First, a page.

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After plaintiff was exonerated for a crime that he served seventeen years in prison for, he filed suit against various government and law enforcement personnel over his wrongful conviction and imprisonment. The Fifth Circuit held that false imprisonment was a "continuing tort" in Texas and defendant's claim was timely filed; defendant's due process claim against the county defendants was properly dismissed as time-barred; but absolute immunity barred defendant's due process claim against the prosecutor. Accordingly, the court affirmed in part, reversed in part, and remanded for further proceedings. View "Moon v. City of El Paso" on Justia Law

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When a defendant had no opportunity to object to special conditions (because they were unmentioned at sentencing), the Fifth Circuit reviews for abuse of discretion, and any "unpronounced" special conditions must, upon remand, be stricken from the written judgment. In this case, defendant pleaded guilty to various felony charges stemming from his meth business. The court vacated defendant's sentence and remanded for the district court to amend its written judgment by removing three unpronounced special conditions. The court held that the written judgment against defendant broadened the oral pronouncement. Because the two conflict, the oral pronouncement controlled. View "United States v. Rivas-Estrada" on Justia Law

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The Fifth Circuit affirmed the district court's five year sentence, imposed after the revocation of defendant's supervised release. The court held that it was not plain that under existing law the statutory maximum revocation sentence was substantively unreasonable. The court rejected defendant's request for the court to read United States v. Willis, 563 F.3d 168, 169–70 (5th Cir. 2009), to have established a broad proposition that any sentence that was lengthened by an apparent constitutional defect in prior proceedings was substantively unreasonable. View "United States v. Fuentes" on Justia Law

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The Fifth Circuit vacated the district court's grant of habeas corpus ordering petitioner to be retried for killing the victim in a bar fight. The court held that the federal court failed to defer to the state court's reasonable application of Strickland v. Washington, 466 U.S. 668 (1984), and therefore erred in granting petitioner habeas corpus relief. The court held that, given counsel's all-or-nothing strategy, he reasonably declined a "double-edged" manslaughter instruction that could have lowered petitioner's chances of an acquittal; even assuming counsel should have sought a sudden passion instruction, it was unlikely that the instruction would have changed petitioner's sentence; and neither conclusion would have been an objectively unreasonable application of Strickland by the state habeas court. View "Mejia v. Davis" on Justia Law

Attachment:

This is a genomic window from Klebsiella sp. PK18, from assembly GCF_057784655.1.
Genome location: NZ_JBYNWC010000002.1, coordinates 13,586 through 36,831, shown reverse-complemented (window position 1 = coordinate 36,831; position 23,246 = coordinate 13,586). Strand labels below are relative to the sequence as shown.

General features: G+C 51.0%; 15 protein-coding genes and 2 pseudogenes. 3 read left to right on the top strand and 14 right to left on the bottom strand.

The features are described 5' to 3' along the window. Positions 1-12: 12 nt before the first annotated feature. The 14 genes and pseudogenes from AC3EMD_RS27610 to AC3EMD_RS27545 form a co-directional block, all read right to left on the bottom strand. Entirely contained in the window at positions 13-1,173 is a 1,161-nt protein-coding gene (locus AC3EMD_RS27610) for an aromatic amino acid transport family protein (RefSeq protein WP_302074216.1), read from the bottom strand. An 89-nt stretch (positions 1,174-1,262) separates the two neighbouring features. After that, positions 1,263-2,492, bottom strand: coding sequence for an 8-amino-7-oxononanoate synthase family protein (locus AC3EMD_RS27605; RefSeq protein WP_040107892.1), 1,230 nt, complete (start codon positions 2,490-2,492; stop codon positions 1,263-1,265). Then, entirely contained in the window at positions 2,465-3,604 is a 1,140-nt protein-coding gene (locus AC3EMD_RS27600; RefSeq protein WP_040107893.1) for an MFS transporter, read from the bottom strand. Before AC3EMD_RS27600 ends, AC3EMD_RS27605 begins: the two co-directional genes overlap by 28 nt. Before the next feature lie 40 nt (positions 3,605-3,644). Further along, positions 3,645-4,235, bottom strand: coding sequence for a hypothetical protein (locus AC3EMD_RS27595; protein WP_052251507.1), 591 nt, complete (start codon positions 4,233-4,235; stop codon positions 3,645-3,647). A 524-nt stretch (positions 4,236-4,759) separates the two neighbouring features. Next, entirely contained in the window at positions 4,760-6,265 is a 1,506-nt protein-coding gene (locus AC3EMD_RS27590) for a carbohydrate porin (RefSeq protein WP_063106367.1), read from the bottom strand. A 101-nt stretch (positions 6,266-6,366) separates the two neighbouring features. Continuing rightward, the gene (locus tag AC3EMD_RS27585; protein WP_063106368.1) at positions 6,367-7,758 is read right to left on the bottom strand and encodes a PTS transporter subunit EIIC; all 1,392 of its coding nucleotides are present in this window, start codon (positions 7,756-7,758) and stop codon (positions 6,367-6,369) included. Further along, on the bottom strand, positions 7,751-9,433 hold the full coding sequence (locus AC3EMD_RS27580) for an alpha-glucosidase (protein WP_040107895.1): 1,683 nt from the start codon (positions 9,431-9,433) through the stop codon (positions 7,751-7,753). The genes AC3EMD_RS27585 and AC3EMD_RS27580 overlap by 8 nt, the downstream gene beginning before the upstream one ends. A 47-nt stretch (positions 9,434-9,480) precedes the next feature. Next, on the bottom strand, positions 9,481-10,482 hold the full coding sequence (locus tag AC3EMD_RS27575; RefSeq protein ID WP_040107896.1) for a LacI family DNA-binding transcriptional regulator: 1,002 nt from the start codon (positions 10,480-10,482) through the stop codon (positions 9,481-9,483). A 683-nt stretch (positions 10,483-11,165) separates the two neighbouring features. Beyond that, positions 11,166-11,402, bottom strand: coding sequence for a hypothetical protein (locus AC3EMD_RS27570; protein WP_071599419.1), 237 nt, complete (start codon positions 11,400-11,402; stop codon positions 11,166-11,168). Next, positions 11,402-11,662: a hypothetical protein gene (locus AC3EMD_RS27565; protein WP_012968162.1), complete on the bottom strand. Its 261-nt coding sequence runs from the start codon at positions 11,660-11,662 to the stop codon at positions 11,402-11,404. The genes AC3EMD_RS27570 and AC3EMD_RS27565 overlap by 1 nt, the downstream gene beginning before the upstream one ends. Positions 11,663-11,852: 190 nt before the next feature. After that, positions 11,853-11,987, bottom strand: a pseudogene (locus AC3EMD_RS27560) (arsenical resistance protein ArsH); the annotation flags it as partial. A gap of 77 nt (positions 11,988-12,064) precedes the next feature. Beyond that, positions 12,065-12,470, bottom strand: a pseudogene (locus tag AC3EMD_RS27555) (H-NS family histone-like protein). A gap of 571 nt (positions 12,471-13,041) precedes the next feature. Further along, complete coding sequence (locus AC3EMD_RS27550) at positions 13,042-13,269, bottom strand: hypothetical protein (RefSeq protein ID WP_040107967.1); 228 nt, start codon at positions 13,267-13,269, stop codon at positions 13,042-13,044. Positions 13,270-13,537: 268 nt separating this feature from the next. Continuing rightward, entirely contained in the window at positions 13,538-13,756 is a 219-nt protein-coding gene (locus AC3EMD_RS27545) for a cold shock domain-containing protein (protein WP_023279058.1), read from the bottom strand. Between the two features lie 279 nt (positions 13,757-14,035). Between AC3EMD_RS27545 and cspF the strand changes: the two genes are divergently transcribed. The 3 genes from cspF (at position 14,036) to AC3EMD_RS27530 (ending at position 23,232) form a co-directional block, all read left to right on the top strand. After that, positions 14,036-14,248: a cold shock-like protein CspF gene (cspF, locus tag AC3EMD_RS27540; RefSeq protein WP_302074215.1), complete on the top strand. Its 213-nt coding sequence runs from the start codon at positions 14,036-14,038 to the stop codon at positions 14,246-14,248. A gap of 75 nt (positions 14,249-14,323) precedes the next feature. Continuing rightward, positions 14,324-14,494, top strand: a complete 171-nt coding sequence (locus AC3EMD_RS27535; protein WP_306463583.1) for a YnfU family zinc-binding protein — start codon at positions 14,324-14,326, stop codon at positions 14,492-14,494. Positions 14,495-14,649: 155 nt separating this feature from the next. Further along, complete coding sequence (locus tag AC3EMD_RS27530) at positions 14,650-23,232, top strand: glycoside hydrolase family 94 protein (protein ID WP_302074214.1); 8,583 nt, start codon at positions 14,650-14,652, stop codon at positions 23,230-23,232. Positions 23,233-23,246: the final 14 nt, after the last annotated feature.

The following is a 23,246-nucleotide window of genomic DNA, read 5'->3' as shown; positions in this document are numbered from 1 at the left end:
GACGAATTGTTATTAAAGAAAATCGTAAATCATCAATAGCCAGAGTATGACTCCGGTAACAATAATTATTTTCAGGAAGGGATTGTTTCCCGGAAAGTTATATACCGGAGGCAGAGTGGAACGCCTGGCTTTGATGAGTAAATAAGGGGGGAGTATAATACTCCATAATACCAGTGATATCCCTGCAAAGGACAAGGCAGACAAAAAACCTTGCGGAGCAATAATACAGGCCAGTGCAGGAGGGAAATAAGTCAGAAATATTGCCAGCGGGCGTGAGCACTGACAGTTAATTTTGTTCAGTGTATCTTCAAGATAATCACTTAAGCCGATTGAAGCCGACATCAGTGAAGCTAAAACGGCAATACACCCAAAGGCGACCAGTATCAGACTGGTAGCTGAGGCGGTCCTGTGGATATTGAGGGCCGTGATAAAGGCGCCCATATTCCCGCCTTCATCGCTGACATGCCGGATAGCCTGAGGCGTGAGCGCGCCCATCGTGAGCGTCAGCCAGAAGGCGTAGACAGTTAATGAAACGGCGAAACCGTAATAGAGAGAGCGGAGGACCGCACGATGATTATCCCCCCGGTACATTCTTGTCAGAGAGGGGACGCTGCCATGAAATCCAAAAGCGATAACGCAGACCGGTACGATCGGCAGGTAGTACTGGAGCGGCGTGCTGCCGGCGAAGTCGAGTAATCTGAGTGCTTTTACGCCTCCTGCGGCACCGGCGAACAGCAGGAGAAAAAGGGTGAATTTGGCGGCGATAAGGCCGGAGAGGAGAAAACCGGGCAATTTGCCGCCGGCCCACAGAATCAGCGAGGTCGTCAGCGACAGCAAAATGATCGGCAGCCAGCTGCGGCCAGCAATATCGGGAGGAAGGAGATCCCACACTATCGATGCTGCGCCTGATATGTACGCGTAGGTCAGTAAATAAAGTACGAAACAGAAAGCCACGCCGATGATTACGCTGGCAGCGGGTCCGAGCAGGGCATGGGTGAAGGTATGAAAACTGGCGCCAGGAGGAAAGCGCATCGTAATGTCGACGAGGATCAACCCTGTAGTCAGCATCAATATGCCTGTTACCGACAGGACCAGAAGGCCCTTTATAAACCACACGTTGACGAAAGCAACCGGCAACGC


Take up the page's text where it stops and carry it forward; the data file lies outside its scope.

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The Fifth Circuit affirmed the district court's denial of defendant's motion to suppress after he pleaded guilty to two counts of receipt of child pornography. The court held that the information at issue fell under the scope of the third-party doctrine. The court also held that the good faith exception applied where there was probable cause to search a residence based on just one or two uploads of child pornography, the information in the affidavit was not stale, and there was probable cause to search for and seize computers or other objects. View "United States v. Contreras" on Justia Law